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Remembering Fallen Veterans; Fighting in Ukraine; Company Tracks Crimes from the Sky

Aired May 26, 2014 - 18:00   ET


BRIANNA KEILAR, CNN ANCHOR: Remarkable technology helps police fight deadly crimes from thousands of feet in the air, but does it cross a line when it comes to privacy?

Wolf Blitzer is off tonight. I'm Brianna Keilar. And you're in THE SITUATION ROOM.

ANNOUNCER: This is CNN breaking news.

KEILAR: We are following breaking news now, severe weather, including tornado warnings.

We had a watch before. It's now a warning. This is in parts of Texas. We are seeing very heavy rain right now. They're extremely dangerous conditions for people who are on the road and who are off.


KEILAR: Now, it's some of the fiercest fighting yet, with government warplanes, helicopters, paratroopers waging battle for hours, trying to take back an airport in Eastern Ukraine seized by armed pro-Russian militants.

Gunfire and explosions could be heard in Donetsk, a flash point in the deadly fighting threatening to split this country apart.

CNN's Nick Paton Walsh is there for us.

Give us the latest, Nick.

NICK PATON WALSH, CNN SENIOR INTERNATIONAL CORRESPONDENT: Well, even now, Brianna, on the outskirts this city, we heard the thud of explosions continuing, the locals saying from the direction of the airport, here the dead of night in a city which thought it was possibly immune to the violence swirling around this Donetsk region.

But, today, separatists moved into the airport. That was obviously a red line for the Ukrainian government, and they moved in to assert their authority, some of the worst violence, as you say, we have seen since this crisis began.


WALSH (voice-over): Donetsk Airport was a red line, the separatists knew when they took it so quickly. Ukrainian military jets alone flew over it. Paratroopers moved in, separatists, too.

Oddly, both sides agree how this started. An SU-27 fired two strategic bombs, this separatist said, echoing a Ukrainian official, this man adding it was inhuman to bomb a suburban area, locals caught in this.

(on camera): Those explosions a clear sign of the continuing intense gun battle around the airport, the worst violence really that this key population center in Eastern Ukraine has seen since start of this crisis and coming hours literally after Ukrainian president-elect Petro Poroshenko says he would like to negotiate potentially a way out of this crisis.

(voice-over): Separatists well-armed, disciplined, trained, amassed, facing a Ukrainian gunship. They fire at it. It hits a target, then comes back, rural, suburban worlds ruptured.

His family say they support the separatists who protect them.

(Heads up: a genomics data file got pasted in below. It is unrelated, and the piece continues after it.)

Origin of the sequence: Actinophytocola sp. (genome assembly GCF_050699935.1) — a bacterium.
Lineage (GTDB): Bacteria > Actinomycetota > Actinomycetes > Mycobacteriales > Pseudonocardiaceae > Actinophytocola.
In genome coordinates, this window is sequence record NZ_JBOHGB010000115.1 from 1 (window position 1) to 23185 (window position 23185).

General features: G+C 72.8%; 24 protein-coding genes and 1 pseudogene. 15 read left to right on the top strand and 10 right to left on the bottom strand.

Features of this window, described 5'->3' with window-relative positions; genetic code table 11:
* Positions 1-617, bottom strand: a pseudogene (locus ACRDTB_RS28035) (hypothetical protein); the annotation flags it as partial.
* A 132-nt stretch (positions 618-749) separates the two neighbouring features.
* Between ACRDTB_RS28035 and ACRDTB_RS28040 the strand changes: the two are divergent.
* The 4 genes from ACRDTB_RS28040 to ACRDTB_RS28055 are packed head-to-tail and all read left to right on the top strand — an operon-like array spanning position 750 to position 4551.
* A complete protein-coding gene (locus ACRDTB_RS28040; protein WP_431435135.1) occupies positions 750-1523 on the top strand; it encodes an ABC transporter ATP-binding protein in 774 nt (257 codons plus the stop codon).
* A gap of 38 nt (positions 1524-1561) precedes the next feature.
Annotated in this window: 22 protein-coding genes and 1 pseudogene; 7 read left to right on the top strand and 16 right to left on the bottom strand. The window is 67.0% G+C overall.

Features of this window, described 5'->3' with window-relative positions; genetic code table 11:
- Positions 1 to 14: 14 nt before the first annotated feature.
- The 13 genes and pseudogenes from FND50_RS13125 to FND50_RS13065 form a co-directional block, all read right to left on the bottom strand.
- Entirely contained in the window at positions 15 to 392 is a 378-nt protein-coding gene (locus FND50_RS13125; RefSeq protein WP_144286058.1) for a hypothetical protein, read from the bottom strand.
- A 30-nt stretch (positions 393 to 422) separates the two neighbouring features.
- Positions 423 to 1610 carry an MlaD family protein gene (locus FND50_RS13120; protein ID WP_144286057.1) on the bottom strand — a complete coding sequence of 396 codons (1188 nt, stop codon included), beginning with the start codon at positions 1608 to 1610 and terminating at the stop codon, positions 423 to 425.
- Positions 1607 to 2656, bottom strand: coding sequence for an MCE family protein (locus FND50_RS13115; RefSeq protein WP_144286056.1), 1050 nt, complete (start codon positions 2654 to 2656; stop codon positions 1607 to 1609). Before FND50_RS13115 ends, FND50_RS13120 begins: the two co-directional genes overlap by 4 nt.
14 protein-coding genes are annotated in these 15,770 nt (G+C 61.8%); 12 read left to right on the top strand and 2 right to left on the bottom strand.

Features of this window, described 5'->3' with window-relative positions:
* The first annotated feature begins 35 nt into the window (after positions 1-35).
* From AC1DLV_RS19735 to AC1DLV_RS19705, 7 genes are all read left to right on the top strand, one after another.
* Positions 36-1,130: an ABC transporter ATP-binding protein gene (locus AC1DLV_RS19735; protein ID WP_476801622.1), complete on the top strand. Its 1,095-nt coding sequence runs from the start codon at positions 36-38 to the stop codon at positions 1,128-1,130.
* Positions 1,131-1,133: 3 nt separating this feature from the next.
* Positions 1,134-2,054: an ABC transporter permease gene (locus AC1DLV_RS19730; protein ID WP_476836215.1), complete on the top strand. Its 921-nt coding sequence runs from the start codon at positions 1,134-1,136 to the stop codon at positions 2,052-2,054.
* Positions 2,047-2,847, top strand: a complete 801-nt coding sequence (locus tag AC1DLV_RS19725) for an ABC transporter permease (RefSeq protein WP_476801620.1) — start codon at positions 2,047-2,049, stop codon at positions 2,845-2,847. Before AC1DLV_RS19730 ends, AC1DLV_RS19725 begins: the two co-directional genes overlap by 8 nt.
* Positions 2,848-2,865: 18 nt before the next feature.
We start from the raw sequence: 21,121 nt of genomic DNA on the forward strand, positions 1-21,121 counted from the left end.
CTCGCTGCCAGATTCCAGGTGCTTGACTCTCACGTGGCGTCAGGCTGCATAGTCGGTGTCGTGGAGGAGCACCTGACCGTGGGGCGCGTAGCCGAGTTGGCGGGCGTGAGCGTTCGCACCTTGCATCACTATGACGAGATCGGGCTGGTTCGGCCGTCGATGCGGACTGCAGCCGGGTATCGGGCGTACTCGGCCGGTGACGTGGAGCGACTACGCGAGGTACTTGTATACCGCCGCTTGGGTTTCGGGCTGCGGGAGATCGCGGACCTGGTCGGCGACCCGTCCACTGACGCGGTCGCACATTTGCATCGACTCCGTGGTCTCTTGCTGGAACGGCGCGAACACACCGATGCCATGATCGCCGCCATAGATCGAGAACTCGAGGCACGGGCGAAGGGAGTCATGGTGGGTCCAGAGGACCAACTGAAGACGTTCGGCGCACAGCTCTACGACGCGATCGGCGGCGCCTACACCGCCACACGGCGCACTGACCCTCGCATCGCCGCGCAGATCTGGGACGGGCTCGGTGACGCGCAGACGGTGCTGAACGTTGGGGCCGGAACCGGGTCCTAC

(on camera): as you can see, over there on that roof, one of the stray rounds has landed into a house where, fortunately, there was nobody there at that time.

(voice-over): Police stopped traffic, but not the separatist busloads flooding in. Both sides later claim they held the airport, but the fire burning here just as Kiev's new leader calls for peace hints at how Ukraine may be rushing headlong toward collapse.


WALSH: What's most perturbing about today, Brianna, is how simply this morning we thought we had a new diplomatic window of how to fix this crisis, Poroshenko, the Ukrainian president-elect, saying he talked to Moscow, Moscow saying they talked to him back.

He said he would hold out an amnesty to those separatists here who didn't have blood on their hands. We thought maybe things were winding down, then suddenly this violence. It is the worst kind of violence we have seen certainly here in Donetsk, certainly I think for me since the begin of this Ukrainian crisis, though we don't know the numbers of people who lost their lives here, both sides admitting that has been the case, and both sides, bizarrely, too, claiming they control the airport.

The concern is, are we in a new phase, and do the separatist gunmen here who are asserting their authority despite Ukrainian military moving in, in ways we haven't before, do they answer to a political master? Is that Moscow, as Washington and Kiev contend? They say they are basically, these separatist militants, Russian proxies. Is there a potential negotiation ahead or are we seeing things spiraling out of control here, Brianna?

KEILAR: How quickly it seems things may be changing. Nick Paton Walsh, thank you so much.

And the search for missing Malaysia Airlines Flight 370, it is reaching a controversial turning point and a possible hiatus that could last for months.

CNN aviation correspondent Rene Marsh is working this story for us.

RENE MARSH, CNN AVIATION CORRESPONDENT: So, Brianna, we're just hours away now from getting the raw satellite data families have been pushing for, for months.

Now, it's critical. The search for the missing plane rests solely on this data and where it says the plane entered the water. It's why millions of dollars in resources and manpower have been focused on the South Indian Ocean.